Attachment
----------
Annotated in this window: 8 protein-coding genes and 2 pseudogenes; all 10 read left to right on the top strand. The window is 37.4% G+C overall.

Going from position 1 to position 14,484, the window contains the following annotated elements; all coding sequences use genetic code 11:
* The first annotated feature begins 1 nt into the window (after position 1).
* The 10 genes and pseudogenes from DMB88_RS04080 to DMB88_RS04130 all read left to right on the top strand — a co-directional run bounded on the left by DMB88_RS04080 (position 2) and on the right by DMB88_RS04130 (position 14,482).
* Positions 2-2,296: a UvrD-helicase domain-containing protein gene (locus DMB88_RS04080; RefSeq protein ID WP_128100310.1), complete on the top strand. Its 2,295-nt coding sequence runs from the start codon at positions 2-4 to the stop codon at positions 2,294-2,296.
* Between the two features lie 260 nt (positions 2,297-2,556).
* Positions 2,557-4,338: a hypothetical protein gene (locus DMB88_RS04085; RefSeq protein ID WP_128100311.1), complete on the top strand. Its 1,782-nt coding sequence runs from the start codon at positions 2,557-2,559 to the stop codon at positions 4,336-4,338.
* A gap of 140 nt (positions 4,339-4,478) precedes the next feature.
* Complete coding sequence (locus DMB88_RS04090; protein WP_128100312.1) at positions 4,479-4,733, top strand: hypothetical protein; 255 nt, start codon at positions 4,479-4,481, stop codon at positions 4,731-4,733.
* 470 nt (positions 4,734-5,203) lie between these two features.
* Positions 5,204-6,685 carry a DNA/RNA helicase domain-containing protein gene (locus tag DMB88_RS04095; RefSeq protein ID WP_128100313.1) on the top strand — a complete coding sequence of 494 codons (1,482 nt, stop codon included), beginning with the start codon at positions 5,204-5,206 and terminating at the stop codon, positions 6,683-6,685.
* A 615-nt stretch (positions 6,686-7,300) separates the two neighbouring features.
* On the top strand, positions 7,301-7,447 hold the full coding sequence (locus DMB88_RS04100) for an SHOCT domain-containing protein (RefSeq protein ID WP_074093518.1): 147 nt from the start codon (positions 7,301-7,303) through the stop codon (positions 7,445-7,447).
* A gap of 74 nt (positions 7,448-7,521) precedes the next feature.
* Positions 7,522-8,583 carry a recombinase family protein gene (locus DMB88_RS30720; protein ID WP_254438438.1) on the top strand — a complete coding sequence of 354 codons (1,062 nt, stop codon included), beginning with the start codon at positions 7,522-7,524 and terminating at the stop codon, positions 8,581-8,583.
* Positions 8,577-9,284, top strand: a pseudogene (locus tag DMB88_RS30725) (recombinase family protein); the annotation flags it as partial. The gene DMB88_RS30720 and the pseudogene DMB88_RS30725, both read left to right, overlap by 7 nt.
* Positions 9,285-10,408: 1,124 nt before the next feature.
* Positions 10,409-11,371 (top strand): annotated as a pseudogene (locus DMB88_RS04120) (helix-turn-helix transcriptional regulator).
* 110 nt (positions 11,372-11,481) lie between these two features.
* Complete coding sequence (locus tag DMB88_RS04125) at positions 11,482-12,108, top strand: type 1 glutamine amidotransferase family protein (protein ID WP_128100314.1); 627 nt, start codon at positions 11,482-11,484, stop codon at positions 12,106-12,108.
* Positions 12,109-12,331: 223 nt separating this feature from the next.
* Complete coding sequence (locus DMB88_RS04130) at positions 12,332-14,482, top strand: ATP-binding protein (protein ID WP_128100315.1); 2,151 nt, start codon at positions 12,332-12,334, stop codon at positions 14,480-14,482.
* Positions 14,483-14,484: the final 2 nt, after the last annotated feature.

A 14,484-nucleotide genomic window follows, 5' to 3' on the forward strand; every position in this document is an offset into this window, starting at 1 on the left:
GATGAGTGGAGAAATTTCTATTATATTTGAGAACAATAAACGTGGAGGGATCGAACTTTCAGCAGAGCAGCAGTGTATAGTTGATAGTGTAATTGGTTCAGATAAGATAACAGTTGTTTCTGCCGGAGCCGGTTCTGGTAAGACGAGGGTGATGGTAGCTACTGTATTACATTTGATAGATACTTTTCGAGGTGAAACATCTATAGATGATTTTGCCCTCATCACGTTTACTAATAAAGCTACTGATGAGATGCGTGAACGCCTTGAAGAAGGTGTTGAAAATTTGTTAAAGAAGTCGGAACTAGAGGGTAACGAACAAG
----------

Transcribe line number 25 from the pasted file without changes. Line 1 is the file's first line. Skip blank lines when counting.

GATGAGTGGAGAAATTTCTATTATATTTGAGAACAATAAACGTGGAGGGATCGAACTTTCAGCAGAGCAGCAGTGTATAGTTGATAGTGTAATTGGTTCAGATAAGATAACAGTTGTTTCTGCCGGAGCCGGTTCTGGTAAGACGAGGGTGATGGTAGCTACTGTATTACATTTGATAGATACTTTTCGAGGTGAAACATCTATAGATGATTTTGCCCTCATCACGTTTACTAATAAAGCTACTGATGAGATGCGTGAACGCCTTGAAGAAGGTGTTGAAAATTTGTTAAAGAAGTCGGAACTAGAGGGTAACGAACAAG